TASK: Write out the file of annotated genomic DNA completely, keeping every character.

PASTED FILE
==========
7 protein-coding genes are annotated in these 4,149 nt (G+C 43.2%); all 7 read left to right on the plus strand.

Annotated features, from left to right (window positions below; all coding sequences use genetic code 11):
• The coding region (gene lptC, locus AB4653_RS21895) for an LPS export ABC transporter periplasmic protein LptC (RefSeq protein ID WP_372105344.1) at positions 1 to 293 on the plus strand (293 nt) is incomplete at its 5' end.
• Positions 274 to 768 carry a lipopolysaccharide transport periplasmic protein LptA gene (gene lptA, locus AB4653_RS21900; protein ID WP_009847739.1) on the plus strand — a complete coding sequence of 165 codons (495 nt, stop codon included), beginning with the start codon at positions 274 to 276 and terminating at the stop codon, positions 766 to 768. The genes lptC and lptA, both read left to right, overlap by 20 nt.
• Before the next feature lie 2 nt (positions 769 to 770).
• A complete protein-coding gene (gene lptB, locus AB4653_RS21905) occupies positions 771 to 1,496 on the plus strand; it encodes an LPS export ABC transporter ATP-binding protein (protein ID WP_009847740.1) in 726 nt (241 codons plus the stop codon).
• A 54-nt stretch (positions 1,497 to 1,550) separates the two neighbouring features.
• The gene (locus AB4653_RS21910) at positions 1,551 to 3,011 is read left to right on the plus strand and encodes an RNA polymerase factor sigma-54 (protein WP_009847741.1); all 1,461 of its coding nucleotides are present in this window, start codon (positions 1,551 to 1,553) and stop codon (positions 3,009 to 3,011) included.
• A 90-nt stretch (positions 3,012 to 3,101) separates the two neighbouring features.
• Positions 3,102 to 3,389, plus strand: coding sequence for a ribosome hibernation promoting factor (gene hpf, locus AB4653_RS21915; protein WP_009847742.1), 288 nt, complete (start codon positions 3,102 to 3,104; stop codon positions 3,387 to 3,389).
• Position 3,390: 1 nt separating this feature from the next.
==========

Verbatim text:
7 protein-coding genes are annotated in these 4,149 nt (G+C 43.2%); all 7 read left to right on the plus strand.

Annotated features, from left to right (window positions below; all coding sequences use genetic code 11):
• The coding region (gene lptC, locus AB4653_RS21895) for an LPS export ABC transporter periplasmic protein LptC (RefSeq protein ID WP_372105344.1) at positions 1 to 293 on the plus strand (293 nt) is incomplete at its 5' end.
• Positions 274 to 768 carry a lipopolysaccharide transport periplasmic protein LptA gene (gene lptA, locus AB4653_RS21900; protein ID WP_009847739.1) on the plus strand — a complete coding sequence of 165 codons (495 nt, stop codon included), beginning with the start codon at positions 274 to 276 and terminating at the stop codon, positions 766 to 768. The genes lptC and lptA, both read left to right, overlap by 20 nt.
• Before the next feature lie 2 nt (positions 769 to 770).
• A complete protein-coding gene (gene lptB, locus AB4653_RS21905) occupies positions 771 to 1,496 on the plus strand; it encodes an LPS export ABC transporter ATP-binding protein (protein ID WP_009847740.1) in 726 nt (241 codons plus the stop codon).
• A 54-nt stretch (positions 1,497 to 1,550) separates the two neighbouring features.
• The gene (locus AB4653_RS21910) at positions 1,551 to 3,011 is read left to right on the plus strand and encodes an RNA polymerase factor sigma-54 (protein WP_009847741.1); all 1,461 of its coding nucleotides are present in this window, start codon (positions 1,551 to 1,553) and stop codon (positions 3,009 to 3,011) included.
• A 90-nt stretch (positions 3,012 to 3,101) separates the two neighbouring features.
• Positions 3,102 to 3,389, plus strand: coding sequence for a ribosome hibernation promoting factor (gene hpf, locus AB4653_RS21915; protein WP_009847742.1), 288 nt, complete (start codon positions 3,102 to 3,104; stop codon positions 3,387 to 3,389).
• Position 3,390: 1 nt separating this feature from the next.